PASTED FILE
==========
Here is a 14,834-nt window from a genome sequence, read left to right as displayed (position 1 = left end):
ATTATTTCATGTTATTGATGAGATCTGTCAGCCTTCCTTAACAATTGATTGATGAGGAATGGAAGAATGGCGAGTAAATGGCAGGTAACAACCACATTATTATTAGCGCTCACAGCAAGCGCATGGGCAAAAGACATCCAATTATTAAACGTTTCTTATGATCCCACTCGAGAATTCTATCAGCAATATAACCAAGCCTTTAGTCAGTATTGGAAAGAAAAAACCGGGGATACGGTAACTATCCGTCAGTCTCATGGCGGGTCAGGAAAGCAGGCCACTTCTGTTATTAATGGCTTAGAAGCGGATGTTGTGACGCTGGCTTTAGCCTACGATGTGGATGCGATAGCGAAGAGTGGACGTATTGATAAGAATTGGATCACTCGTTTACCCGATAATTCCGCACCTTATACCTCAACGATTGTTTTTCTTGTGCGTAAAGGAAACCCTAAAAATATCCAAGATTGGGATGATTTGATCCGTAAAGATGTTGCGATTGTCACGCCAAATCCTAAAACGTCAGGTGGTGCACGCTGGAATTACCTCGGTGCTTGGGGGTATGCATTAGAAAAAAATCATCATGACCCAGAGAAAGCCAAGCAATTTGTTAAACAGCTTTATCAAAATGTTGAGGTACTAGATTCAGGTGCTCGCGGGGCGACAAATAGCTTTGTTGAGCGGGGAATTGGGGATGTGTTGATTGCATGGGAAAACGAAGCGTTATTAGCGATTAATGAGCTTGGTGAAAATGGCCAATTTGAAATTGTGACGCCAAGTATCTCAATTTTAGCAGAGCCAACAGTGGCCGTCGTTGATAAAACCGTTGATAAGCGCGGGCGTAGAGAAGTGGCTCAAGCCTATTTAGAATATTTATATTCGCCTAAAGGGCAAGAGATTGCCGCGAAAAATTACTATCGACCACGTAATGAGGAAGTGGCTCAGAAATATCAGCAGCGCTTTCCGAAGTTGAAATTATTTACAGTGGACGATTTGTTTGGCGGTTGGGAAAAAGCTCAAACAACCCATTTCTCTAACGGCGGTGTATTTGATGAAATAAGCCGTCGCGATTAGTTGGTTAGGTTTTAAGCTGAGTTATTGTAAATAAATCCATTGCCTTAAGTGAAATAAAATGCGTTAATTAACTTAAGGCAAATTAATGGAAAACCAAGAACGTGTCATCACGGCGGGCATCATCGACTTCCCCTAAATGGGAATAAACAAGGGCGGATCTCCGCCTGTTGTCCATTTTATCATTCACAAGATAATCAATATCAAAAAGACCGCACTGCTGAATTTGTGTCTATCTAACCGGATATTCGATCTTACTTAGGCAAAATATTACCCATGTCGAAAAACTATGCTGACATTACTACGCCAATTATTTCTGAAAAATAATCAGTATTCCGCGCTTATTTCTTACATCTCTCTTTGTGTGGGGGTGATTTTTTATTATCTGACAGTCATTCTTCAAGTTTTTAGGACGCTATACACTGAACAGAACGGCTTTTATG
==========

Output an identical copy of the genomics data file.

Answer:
Here is a 14,834-nt window from a genome sequence, read left to right as displayed (position 1 = left end):
ATTATTTCATGTTATTGATGAGATCTGTCAGCCTTCCTTAACAATTGATTGATGAGGAATGGAAGAATGGCGAGTAAATGGCAGGTAACAACCACATTATTATTAGCGCTCACAGCAAGCGCATGGGCAAAAGACATCCAATTATTAAACGTTTCTTATGATCCCACTCGAGAATTCTATCAGCAATATAACCAAGCCTTTAGTCAGTATTGGAAAGAAAAAACCGGGGATACGGTAACTATCCGTCAGTCTCATGGCGGGTCAGGAAAGCAGGCCACTTCTGTTATTAATGGCTTAGAAGCGGATGTTGTGACGCTGGCTTTAGCCTACGATGTGGATGCGATAGCGAAGAGTGGACGTATTGATAAGAATTGGATCACTCGTTTACCCGATAATTCCGCACCTTATACCTCAACGATTGTTTTTCTTGTGCGTAAAGGAAACCCTAAAAATATCCAAGATTGGGATGATTTGATCCGTAAAGATGTTGCGATTGTCACGCCAAATCCTAAAACGTCAGGTGGTGCACGCTGGAATTACCTCGGTGCTTGGGGGTATGCATTAGAAAAAAATCATCATGACCCAGAGAAAGCCAAGCAATTTGTTAAACAGCTTTATCAAAATGTTGAGGTACTAGATTCAGGTGCTCGCGGGGCGACAAATAGCTTTGTTGAGCGGGGAATTGGGGATGTGTTGATTGCATGGGAAAACGAAGCGTTATTAGCGATTAATGAGCTTGGTGAAAATGGCCAATTTGAAATTGTGACGCCAAGTATCTCAATTTTAGCAGAGCCAACAGTGGCCGTCGTTGATAAAACCGTTGATAAGCGCGGGCGTAGAGAAGTGGCTCAAGCCTATTTAGAATATTTATATTCGCCTAAAGGGCAAGAGATTGCCGCGAAAAATTACTATCGACCACGTAATGAGGAAGTGGCTCAGAAATATCAGCAGCGCTTTCCGAAGTTGAAATTATTTACAGTGGACGATTTGTTTGGCGGTTGGGAAAAAGCTCAAACAACCCATTTCTCTAACGGCGGTGTATTTGATGAAATAAGCCGTCGCGATTAGTTGGTTAGGTTTTAAGCTGAGTTATTGTAAATAAATCCATTGCCTTAAGTGAAATAAAATGCGTTAATTAACTTAAGGCAAATTAATGGAAAACCAAGAACGTGTCATCACGGCGGGCATCATCGACTTCCCCTAAATGGGAATAAACAAGGGCGGATCTCCGCCTGTTGTCCATTTTATCATTCACAAGATAATCAATATCAAAAAGACCGCACTGCTGAATTTGTGTCTATCTAACCGGATATTCGATCTTACTTAGGCAAAATATTACCCATGTCGAAAAACTATGCTGACATTACTACGCCAATTATTTCTGAAAAATAATCAGTATTCCGCGCTTATTTCTTACATCTCTCTTTGTGTGGGGGTGATTTTTTATTATCTGACAGTCATTCTTCAAGTTTTTAGGACGCTATACACTGAACAGAACGGCTTTTATG